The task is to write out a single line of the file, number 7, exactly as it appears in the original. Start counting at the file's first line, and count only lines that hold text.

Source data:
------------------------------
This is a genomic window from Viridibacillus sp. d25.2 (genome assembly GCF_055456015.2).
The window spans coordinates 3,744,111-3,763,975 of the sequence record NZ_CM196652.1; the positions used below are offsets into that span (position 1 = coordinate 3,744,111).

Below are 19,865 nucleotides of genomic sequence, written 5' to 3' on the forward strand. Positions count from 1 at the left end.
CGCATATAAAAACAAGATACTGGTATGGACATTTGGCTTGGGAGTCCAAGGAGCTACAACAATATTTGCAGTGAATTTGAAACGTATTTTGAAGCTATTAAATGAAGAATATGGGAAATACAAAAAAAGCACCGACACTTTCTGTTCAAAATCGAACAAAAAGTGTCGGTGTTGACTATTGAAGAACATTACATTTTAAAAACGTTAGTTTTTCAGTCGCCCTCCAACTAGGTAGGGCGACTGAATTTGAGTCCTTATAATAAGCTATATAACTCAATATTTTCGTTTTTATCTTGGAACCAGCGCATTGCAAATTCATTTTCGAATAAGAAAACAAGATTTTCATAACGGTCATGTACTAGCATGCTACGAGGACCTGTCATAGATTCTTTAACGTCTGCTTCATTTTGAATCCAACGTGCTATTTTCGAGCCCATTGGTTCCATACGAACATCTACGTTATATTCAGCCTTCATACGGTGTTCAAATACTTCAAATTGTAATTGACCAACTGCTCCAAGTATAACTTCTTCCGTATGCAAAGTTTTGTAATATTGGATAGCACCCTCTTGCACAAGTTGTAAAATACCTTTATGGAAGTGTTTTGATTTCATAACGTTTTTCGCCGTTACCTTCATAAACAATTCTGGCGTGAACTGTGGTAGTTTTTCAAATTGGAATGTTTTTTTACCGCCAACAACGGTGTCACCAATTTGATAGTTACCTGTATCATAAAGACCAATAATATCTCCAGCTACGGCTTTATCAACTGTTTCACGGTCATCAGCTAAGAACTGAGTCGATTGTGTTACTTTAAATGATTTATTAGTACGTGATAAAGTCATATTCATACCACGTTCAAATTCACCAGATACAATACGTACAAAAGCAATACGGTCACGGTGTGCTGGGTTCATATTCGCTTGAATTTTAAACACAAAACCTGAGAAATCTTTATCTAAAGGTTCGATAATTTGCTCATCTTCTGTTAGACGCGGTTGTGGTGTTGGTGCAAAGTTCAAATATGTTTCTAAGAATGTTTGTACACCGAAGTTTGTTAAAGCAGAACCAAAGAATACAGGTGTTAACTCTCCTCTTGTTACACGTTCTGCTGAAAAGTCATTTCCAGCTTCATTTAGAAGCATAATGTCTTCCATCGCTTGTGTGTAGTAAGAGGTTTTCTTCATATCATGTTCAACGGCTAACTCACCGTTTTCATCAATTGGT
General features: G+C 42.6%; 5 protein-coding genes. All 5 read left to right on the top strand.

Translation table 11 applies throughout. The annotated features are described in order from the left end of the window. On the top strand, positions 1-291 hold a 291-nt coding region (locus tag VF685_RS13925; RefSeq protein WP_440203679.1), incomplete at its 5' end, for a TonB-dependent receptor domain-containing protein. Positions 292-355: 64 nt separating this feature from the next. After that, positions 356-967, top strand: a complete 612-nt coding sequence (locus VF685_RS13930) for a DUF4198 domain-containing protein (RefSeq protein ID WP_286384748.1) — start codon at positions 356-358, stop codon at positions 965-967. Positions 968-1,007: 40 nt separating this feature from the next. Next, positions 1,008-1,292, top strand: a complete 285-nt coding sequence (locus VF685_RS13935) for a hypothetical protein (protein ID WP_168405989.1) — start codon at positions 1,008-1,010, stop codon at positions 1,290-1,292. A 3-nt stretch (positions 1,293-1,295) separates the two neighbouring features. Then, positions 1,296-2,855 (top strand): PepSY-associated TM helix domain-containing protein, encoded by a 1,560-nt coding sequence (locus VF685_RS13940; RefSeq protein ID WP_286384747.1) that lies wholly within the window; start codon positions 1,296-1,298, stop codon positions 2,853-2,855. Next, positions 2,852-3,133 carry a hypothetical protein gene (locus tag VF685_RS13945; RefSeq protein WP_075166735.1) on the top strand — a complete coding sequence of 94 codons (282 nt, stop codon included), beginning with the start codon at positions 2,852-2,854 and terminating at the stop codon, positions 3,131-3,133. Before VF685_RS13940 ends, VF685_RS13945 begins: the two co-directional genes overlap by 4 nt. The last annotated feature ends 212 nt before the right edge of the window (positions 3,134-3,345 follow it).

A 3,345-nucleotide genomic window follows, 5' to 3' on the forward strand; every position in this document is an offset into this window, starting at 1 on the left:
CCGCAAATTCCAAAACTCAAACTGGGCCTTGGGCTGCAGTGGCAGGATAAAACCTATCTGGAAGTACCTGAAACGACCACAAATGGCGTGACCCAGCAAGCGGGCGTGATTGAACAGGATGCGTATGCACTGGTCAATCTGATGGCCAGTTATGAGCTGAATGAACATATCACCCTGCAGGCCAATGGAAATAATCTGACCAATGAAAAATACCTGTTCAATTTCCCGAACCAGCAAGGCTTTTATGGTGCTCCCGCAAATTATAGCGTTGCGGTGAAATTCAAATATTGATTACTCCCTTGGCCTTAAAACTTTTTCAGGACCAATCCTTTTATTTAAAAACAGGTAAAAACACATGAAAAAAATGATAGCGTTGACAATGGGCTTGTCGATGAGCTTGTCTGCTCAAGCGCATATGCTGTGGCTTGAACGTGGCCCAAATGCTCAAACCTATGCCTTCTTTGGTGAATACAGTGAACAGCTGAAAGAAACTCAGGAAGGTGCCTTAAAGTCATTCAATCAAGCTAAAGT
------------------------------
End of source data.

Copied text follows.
A 3,345-nucleotide genomic window follows, 5' to 3' on the forward strand; every position in this document is an offset into this window, starting at 1 on the left: